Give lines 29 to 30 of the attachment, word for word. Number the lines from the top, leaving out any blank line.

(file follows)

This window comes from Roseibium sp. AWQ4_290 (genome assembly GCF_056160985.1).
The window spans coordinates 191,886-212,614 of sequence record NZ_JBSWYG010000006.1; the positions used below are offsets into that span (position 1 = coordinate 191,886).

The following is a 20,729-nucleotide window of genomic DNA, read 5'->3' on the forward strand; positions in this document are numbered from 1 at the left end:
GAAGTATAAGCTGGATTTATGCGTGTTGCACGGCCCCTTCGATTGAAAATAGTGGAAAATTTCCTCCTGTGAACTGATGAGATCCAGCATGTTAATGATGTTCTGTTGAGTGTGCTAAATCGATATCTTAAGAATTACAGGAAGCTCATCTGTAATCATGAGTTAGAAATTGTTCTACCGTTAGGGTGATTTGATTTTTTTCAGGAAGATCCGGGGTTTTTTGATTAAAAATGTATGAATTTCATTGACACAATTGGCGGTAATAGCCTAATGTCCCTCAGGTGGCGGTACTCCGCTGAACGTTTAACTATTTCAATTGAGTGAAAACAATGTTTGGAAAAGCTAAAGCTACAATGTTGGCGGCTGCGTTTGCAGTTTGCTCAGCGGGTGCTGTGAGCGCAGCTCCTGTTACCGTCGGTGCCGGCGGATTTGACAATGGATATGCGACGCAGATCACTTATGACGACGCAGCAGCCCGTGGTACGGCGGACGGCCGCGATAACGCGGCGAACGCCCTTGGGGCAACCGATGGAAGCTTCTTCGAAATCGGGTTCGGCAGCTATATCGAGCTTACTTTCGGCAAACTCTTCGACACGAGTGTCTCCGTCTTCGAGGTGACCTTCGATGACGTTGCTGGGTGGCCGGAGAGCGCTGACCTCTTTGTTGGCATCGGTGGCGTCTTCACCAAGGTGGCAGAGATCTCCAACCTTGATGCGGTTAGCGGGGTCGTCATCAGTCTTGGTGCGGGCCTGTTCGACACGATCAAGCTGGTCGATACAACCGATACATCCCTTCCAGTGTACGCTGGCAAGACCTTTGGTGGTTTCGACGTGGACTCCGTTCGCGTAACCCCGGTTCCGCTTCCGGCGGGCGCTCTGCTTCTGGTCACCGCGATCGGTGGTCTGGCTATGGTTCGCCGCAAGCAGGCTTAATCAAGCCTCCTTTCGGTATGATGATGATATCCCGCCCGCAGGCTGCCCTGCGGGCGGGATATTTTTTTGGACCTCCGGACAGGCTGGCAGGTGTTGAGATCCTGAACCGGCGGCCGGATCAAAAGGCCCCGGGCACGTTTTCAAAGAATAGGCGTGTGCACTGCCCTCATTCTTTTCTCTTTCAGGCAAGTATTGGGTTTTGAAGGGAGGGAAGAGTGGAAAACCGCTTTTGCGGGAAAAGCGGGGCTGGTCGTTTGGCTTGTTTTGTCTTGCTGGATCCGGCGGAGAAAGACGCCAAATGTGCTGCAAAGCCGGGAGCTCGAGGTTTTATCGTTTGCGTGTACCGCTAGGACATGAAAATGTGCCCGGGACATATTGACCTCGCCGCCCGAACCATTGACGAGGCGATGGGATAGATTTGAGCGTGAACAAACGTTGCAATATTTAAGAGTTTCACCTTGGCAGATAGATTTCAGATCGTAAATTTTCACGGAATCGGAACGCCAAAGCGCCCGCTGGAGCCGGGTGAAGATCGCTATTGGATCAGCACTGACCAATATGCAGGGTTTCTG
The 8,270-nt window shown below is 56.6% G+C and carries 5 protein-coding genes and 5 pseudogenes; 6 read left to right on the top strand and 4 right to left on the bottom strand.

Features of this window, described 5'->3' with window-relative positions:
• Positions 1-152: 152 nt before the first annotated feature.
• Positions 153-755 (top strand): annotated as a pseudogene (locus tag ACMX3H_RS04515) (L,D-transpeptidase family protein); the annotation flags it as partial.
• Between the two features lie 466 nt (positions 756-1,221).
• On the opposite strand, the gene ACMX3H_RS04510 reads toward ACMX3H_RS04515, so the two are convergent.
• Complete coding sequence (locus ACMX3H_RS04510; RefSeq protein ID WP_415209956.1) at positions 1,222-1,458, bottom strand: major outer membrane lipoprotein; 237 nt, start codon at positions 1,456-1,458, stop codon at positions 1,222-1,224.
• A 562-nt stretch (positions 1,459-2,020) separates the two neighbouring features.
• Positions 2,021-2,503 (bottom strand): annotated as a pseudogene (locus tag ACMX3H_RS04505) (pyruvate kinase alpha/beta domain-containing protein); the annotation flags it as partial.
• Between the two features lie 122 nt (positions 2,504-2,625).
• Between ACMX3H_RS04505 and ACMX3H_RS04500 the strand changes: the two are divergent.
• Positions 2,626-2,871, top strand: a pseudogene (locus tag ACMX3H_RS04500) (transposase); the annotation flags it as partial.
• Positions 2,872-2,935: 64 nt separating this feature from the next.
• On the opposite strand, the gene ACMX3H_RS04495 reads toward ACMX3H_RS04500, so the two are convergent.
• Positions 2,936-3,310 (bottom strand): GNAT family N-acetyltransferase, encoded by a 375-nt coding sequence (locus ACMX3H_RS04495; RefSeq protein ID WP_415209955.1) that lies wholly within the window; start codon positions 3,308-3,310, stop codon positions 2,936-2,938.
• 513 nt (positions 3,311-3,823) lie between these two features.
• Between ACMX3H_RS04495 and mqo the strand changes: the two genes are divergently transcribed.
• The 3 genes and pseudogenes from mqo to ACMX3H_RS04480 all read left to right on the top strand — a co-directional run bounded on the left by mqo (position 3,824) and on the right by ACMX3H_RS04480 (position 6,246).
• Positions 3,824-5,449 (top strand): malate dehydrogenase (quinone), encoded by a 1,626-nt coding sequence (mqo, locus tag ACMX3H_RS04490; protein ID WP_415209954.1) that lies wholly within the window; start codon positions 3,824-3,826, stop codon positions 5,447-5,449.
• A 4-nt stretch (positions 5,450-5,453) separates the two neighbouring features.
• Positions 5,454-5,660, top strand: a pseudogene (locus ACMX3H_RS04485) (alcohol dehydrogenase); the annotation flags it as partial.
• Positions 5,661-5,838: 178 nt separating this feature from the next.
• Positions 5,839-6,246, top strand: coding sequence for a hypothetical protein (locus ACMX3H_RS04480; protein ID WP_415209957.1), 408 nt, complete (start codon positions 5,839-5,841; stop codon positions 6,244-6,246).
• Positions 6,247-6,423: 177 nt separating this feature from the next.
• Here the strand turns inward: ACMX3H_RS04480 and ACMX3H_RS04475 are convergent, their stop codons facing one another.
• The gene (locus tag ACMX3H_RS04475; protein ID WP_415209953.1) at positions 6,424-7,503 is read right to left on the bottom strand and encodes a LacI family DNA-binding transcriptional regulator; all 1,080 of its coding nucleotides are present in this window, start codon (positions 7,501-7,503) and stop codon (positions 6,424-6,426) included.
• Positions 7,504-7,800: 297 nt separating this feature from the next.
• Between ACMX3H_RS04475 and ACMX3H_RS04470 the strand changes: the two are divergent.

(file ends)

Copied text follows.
• Here the strand turns inward: ACMX3H_RS04480 and ACMX3H_RS04475 are convergent, their stop codons facing one another.
• The gene (locus tag ACMX3H_RS04475; protein ID WP_415209953.1) at positions 6,424-7,503 is read right to left on the bottom strand and encodes a LacI family DNA-binding transcriptional regulator; all 1,080 of its coding nucleotides are present in this window, start codon (positions 7,501-7,503) and stop codon (positions 6,424-6,426) included.